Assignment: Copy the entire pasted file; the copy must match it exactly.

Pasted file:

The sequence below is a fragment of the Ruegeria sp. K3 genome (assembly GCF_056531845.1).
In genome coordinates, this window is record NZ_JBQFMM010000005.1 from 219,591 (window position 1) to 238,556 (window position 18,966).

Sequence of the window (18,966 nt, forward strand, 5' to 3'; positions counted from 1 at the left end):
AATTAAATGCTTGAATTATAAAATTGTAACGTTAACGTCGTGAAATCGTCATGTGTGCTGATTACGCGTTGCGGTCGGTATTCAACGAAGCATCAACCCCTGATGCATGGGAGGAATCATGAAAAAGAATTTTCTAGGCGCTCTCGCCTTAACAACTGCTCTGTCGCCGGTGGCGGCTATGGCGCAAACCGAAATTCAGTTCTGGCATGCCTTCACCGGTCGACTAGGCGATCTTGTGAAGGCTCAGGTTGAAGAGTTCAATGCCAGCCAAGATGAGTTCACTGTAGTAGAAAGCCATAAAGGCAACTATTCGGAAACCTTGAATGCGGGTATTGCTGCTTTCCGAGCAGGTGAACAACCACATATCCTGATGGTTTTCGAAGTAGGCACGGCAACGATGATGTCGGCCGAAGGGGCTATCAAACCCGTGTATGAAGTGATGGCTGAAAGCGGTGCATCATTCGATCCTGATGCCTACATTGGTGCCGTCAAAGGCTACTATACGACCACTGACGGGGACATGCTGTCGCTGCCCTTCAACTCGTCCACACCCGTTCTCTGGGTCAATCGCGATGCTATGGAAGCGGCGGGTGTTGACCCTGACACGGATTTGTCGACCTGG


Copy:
The sequence below is a fragment of the Ruegeria sp. K3 genome (assembly GCF_056531845.1).
In genome coordinates, this window is record NZ_JBQFMM010000005.1 from 219,591 (window position 1) to 238,556 (window position 18,966).

Sequence of the window (18,966 nt, forward strand, 5' to 3'; positions counted from 1 at the left end):
AATTAAATGCTTGAATTATAAAATTGTAACGTTAACGTCGTGAAATCGTCATGTGTGCTGATTACGCGTTGCGGTCGGTATTCAACGAAGCATCAACCCCTGATGCATGGGAGGAATCATGAAAAAGAATTTTCTAGGCGCTCTCGCCTTAACAACTGCTCTGTCGCCGGTGGCGGCTATGGCGCAAACCGAAATTCAGTTCTGGCATGCCTTCACCGGTCGACTAGGCGATCTTGTGAAGGCTCAGGTTGAAGAGTTCAATGCCAGCCAAGATGAGTTCACTGTAGTAGAAAGCCATAAAGGCAACTATTCGGAAACCTTGAATGCGGGTATTGCTGCTTTCCGAGCAGGTGAACAACCACATATCCTGATGGTTTTCGAAGTAGGCACGGCAACGATGATGTCGGCCGAAGGGGCTATCAAACCCGTGTATGAAGTGATGGCTGAAAGCGGTGCATCATTCGATCCTGATGCCTACATTGGTGCCGTCAAAGGCTACTATACGACCACTGACGGGGACATGCTGTCGCTGCCCTTCAACTCGTCCACACCCGTTCTCTGGGTCAATCGCGATGCTATGGAAGCGGCGGGTGTTGACCCTGACACGGATTTGTCGACCTGG